Australian Commentary to the US DHHS Guidelines for the use of Antiretroviral Agents in Adults and Adolescents with HIV

US DHHS Guidelines with Australian Commentary

Table of Contents

Tests for Initial Assessment and Follow-Up

DHHS Last Updated: September 2022Australian Commentary Last Updated: July 2023

Interferon gamma release assays (IGRAs), such as the QuantiFERON-TB Gold assay, detect circulating T cells reactive with antigens of Mycobacterium tuberculosis (M.tb). The tuberculin skin test (TST) also detects M. tuberculosis-reactive T cells but T cells reactive with antigens of BCG and non-tuberculous mycobacteria may also be detected, resulting in a higher rate of false positive tests for M.tb infection. Although IGRA results do not always concur with TST results, there are several practical advantages to using IGRAs rather than TSTs. In people with HIV infection, a positive IGRA can indicate either latent tuberculosis (TB) or, less commonly, active TB. A negative result, however, does not exclude active TB as there is a significant rate of false negative results in active TB infection, and other testing strategies (Mycobacterial culture, PCR) should be pursued in symptomatic patients.

IGRAs are recommended for patients who have been exposed to people with TB or are from a country with a high prevalence or have travelled to a region of high prevalence of TB.

A baseline chest x-ray is recommended for all newly diagnosed HIV patients with a CD4+ T cell count of <200/µL, report symptoms suggestive of respiratory tract disease, or have been exposed to people who have TB or are from a country with a high prevalence of TB.

Long-acting cabotegravir as pre-exposure prophylaxis (PrEP) was TGA approved in August 2022 but is not reimbursed under the PBS or commonly used as PrEP in Australia.  

Overseas travellers or Australians returning from overseas may have accessed long-acting cabotegravir as PrEP. To exclude integrase strand transfer inhibitor (INSTI) resistance, providers should ensure that genotypic resistance testing also includes the integrase gene (AIII).

Laboratory Testing for Initial Assessment and Monitoring of People with HIV Receiving Antiretroviral Therapy

Several laboratory tests are important for initial evaluation of people with HIV upon entry into care. Some tests should be performed before and after initiation or modification of antiretroviral therapy (ART) to assess the virologic and immunologic efficacy of ART and to monitor for laboratory abnormalities that may be associated with antiretroviral (ARV) drugs. Table 3 below outlines recommendations from the Panel on Antiretroviral Guidelines for Adults and Adolescents on the frequency of testing. As noted in the table, some tests may be repeated more frequently if clinically indicated. Two surrogate markers are used to monitor people with HIV: plasma HIV RNA (viral load) to assess level of HIV viremia and CD4+ T lymphocyte cell count (or CD4 count) to assess immune function. Standard (reverse transcriptase and protease) genotypic drug-resistance testing should be used to guide selection of an ARV regimen; if transmitted integrase strand transfer inhibitor (INSTI) resistance is a concern or for people who acquired HIV after taking long-acting cabotegravir as pre-exposure prophylaxis, testing also should include the integrase gene (see Drug-Resistance Testing). For guidance on the choice of ARV regimens before drug-resistance testing results become available, clinicians should consult the What to Start section. A viral tropism assay should be performed before initiation of a CCR5 antagonist or at the time of virologic failure that occurs while a patient is receiving a CCR5 antagonist. HLA-B*5701 testing should be performed before initiation of abacavir (ABC) to reduce the risk of hypersensitivity reaction, and HLA-B*5701-positive patients should not be prescribed ABC. Patients should be screened for hepatitis B and hepatitis C virus infections before initiating ART and, if indicated, periodically after ART initiation, because treatment of these coinfections may affect the choice of ART and likelihood of drug-induced hepatotoxicity. The rationale for and utility of some of these laboratory tests are discussed in the corresponding sections of the guidelines.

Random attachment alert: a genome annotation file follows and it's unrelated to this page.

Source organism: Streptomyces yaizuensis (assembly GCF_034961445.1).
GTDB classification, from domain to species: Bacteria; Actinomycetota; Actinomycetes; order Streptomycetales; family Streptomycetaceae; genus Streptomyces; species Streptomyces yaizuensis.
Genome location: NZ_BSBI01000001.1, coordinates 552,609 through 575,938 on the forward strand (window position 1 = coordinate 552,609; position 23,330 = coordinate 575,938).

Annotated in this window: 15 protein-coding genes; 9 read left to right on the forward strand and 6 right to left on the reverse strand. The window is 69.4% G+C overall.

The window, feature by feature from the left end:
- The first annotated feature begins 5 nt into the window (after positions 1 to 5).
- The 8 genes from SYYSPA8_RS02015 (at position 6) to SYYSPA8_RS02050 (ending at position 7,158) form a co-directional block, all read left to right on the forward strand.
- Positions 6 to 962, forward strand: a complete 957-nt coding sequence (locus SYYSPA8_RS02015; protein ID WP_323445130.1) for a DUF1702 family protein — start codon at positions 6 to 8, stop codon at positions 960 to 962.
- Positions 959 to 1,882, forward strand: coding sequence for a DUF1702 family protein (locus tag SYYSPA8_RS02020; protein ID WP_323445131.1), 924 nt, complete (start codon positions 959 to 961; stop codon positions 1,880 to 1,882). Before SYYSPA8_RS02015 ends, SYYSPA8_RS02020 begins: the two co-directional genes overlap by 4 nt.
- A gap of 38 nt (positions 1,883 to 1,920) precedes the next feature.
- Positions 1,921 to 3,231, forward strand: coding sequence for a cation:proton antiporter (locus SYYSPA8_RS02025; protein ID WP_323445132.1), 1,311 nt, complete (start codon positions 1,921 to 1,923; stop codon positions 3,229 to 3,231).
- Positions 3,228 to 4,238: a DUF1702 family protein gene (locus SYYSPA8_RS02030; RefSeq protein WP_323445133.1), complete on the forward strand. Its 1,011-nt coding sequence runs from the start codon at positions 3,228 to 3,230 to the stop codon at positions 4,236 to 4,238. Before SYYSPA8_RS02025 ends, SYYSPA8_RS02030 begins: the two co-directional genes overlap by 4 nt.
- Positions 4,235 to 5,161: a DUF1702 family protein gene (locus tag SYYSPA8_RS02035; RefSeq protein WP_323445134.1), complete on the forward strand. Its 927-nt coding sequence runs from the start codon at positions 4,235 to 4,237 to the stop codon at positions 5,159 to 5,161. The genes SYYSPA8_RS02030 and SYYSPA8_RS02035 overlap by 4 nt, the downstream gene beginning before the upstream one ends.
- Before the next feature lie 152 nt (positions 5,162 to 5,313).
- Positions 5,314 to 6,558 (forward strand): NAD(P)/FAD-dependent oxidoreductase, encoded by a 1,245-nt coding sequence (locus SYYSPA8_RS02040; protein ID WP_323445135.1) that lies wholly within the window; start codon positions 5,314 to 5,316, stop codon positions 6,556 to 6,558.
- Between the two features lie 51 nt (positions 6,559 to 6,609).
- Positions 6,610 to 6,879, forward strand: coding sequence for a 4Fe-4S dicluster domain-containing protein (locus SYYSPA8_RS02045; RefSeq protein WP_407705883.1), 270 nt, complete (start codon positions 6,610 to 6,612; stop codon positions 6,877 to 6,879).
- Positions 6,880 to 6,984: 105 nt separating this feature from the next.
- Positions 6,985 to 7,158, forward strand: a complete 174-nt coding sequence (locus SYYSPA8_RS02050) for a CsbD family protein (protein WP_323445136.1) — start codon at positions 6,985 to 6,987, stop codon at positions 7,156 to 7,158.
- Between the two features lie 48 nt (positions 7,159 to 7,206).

Table 3. Laboratory Testing Schedule for Monitoring People with HIV Before and After Initiation of Antiretroviral Therapya

Laboratory Test
Timepoint or Frequency of Testing
Entry Into Care
ART Initiationb or Modification
4 to 8 Weeks After ART Initiation or Modification
Every 3 Months
Every 6 Months
Every 12 Months
Treatment Failure
Clinically Indicated
If ART Initiation Is Delayedc

HIV Antigen/

Antibody Test

If HIV diagnosis has not been confirmed
CD4 Count